By Benjamin Sauge
According to Deloitte, “the telecom sector continues to be at the epicenter for growth, innovation and disruption for virtually any industry. Mobile devices and related broadband connectivity continue to be more and more embedded in the fabric of society today and they are key in driving the momentum around some key trends such as video streaming, Internet of Things (IoT) and mobile payments.” This definition that the accounting organization made in 2017 highlights the value of the telecommunication sector in today’s society.
THE SMARTPHONE INDUSTRY
As the Mobile World Congress — a major event for telecoms — takes place in Barcelona, Strategic Analytics released a report about the smartphone industry, showing that, in 2018, it has known its first drop, with decrease of 5% with regards to smartphone deliveries. According to Strategic Analytics director Linda Sui, “this is a turning point” for the industry. Even China — that represents one third of the worldwide sales — has faced a 11% drop in 2018, which is even more impressive that in India, sales are in full expansion.
Even though Apple and Samsung warned their investors about their current results in the last month, Huawei played the game admirably, selling 200 million smartphones in 2018 and becoming the world’s second smartphone producer.
According to GSMA — Association of GSM mobile telephone operators — just over ten years after the first iPhone, market saturation has installed. Since 2017, more than 5 billion people already possess a SIM card, and even if the growth will be driven by the developing countries (India, China, Indonesia, Latin America and Africa), “the pace of growth is slowing down”.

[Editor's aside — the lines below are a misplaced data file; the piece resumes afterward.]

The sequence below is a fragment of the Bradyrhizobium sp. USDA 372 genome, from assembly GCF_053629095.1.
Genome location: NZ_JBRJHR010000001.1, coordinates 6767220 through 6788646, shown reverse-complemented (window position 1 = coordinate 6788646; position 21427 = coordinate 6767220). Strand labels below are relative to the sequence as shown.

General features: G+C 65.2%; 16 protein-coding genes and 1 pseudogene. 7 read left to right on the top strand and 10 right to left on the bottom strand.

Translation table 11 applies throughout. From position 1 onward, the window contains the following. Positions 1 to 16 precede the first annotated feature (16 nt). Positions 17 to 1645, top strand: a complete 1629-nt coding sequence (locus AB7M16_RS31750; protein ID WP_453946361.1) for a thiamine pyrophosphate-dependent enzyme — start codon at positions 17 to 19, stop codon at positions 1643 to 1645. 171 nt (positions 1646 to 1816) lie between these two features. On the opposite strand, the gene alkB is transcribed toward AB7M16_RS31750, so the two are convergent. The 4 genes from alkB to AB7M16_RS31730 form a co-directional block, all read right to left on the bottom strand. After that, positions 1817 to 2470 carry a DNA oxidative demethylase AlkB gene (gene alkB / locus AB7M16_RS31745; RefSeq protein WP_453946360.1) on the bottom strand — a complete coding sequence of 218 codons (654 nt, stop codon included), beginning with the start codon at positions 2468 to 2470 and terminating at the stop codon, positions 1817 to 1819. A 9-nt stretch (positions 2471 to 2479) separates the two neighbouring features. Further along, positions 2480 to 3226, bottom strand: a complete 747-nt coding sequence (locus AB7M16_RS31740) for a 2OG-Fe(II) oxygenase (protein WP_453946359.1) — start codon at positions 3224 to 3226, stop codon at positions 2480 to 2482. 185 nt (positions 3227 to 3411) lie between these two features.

The major issues that faces the industry are: a lengthening of duration use coupled with higher prices and devices not enough innovative. In response, the “repacked smartphones” seem to be a good option: cheaper and eco-friendly. This new market is already representing 22 million devices per annum.
THE EUROPEAN TELECOMS
Deutsche Telekom, Europe’s largest telecoms company (by value), have issued a mixed guidance for the coming financial years, warning its investors of a slower growth, due to competition and continued uncertainty. The EBITDA — earnings before interest, taxation, depreciation and amortization — of the German company rose by 4% in 2018 to €2.2bn. Deutsche Telekom faced a 0.2% rise in the fourth quarter of 2018, slower than its previous quarters, and its 0.9% growth rate for the year.
In France, Orange warned about a slower EBITDA growth for 2019, reflecting a “market environment that remains highly competitive, particularly in France and Spain”. The French telephone operator saw its sales revenues increase for the seventh consecutive quarter, a first since 2009, due to the optical fiber market.
Lastly, Spain’s Telefónica sold both its business in Guatemala and El Salvador to América Móvil, and three small units in Latin America to Millicom for €1.5bn. Net debt, which represent €41.8bn, has been a key problem for the company in the recent years, but it has been cut for seven straight quarters.
For Europe’s biggest telecoms companies, 5G could offer the prospect of regaining growth and high performances, after a decade-long price war during the 4G era. Between 2012 and 2018, their value has almost halved, from $234bn to $133bn, according to Bloomberg, while the US sector has risen by 71%, and 13% for Asia. The launch of 5G could significantly reduce the cost of delivering data and ease the burden on networks. But the current delays in the UK and Germany with regards to the competition of Huawei in Europe reveals the anxiety and the scepticism about the issues of this new network for both companies and governments.